I should have never invested in Global Crossing ( GBLXQ). That's clear in retrospect, of course. In hindsight, it's equally clear that the company's revenue numbers weren't to be trusted.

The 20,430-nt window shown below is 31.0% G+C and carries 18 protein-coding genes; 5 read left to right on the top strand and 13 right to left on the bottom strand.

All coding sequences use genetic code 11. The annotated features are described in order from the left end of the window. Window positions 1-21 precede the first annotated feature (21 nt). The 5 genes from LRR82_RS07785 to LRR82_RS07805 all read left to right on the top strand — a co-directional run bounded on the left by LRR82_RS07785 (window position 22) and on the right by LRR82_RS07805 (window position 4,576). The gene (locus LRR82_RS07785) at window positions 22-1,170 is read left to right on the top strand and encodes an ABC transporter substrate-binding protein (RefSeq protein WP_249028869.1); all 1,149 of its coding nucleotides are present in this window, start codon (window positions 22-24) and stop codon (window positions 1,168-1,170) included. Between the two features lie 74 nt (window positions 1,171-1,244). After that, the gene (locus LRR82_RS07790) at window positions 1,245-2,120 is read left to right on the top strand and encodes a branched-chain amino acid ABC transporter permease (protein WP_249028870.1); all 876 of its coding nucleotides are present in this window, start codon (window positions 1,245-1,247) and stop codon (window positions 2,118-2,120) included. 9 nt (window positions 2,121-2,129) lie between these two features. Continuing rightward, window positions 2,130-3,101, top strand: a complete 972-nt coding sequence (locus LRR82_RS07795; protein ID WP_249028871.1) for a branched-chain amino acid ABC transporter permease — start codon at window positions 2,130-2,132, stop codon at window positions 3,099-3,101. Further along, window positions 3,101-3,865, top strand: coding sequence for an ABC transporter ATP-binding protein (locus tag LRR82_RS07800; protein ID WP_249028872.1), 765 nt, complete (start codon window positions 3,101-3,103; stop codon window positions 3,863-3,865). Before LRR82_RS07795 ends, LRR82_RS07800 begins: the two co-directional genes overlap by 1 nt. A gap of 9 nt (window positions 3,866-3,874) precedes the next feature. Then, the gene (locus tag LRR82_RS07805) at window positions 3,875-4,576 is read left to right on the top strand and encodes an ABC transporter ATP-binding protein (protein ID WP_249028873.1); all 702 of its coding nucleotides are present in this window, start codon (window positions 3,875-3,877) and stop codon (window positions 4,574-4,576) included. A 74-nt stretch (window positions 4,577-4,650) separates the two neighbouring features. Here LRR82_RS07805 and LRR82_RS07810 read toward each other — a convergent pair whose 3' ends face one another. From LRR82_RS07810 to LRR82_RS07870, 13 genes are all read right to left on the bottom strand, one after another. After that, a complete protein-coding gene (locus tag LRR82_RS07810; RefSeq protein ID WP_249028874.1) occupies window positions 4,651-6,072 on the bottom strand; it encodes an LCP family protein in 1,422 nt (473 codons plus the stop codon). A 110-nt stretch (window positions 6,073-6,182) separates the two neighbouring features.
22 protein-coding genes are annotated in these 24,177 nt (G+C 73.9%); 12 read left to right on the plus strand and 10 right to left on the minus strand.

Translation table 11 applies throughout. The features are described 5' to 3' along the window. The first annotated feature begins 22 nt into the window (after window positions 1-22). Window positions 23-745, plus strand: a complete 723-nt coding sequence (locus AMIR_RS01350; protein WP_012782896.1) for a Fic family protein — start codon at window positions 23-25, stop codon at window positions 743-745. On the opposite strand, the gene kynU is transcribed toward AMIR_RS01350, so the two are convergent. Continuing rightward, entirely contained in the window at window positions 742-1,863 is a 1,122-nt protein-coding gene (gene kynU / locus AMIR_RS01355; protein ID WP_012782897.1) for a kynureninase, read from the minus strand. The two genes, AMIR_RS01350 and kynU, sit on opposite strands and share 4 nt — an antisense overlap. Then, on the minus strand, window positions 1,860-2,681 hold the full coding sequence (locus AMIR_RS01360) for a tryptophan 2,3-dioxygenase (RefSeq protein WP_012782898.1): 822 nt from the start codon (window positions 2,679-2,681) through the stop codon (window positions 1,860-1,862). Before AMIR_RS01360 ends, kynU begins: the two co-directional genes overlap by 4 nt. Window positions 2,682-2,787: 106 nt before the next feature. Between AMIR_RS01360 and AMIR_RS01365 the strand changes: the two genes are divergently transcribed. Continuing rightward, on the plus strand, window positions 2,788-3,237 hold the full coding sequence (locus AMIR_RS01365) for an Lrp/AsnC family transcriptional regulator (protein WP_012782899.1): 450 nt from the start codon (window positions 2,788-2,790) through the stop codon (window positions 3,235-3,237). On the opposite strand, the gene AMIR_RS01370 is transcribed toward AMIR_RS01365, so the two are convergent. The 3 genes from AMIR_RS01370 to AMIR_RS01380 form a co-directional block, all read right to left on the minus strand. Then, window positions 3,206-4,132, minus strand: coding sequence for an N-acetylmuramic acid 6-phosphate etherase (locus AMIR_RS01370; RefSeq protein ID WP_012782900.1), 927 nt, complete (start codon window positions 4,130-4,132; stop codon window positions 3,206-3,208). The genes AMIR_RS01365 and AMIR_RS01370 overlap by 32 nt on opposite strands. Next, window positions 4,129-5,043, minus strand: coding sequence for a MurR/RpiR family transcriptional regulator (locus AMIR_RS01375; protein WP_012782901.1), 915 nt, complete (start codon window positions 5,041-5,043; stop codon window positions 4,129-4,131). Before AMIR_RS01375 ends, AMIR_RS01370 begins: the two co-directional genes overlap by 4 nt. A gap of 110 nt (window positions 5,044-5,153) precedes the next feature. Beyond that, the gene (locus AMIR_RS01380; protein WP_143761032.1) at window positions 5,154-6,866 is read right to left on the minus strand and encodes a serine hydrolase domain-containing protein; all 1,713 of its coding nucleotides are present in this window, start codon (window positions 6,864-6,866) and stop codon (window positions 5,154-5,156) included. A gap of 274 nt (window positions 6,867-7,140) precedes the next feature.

But even without the virtue of hindsight -- even without knowing then what investors know now about how Global Crossing manipulated its revenue numbers -- I shouldn't have invested in the stock. Buying Global Crossing violated one of the most important rules for protecting and growing your capital: invest in what you know. At market tops, some investors stop thinking of stocks as real-world entities and treat them just as financial instruments. In 2000, many investors weren't thinking of Global Crossing shares and other hot stocks as investments in specific businesses, but rather as tickets to a ride. In addition, many investors who remembered that owning shares means receiving partial ownership in a business were too optimistic about their ability to understand that business. At market tops, when everything is working, we all fall in love with our own analytical abilities. For example, I thought I understood Global Crossing's business. What hubris! I was completely out of my league when it came to pitting wits with the guys keeping the books at that company. Global Crossing even hired the accountant from Arthur Andersen who had warned the company about violating the rules on counting revenue from some of its deals and put him in charge of making sure that the deals followed the letter of the law. For a while, anyway. I bring all this up not to relive the past, but because "invest in what you know" is the best strategy I know for navigating the post- Enron market. I'd add one twist to this strategy: Put more emphasis on a company's books while we continue to unwind the accounting excesses of the stock market bubble. The result, which I'd rename to "invest in what you can understand," is an approach to investing that I think is especially valuable at a time like this when so many investors are asking whom they can trust in the financial markets. The ultimate answer to that question is investors can only trust themselves -- and "invest in what you can understand" is a reassuring way to approach what can seem a daunting task. (The two books by mutual-fund superstar Peter Lynch and John Rothchild, Beating the Street and One Up on Wall Street , are still the best common sense introductions to "invest in what you know.")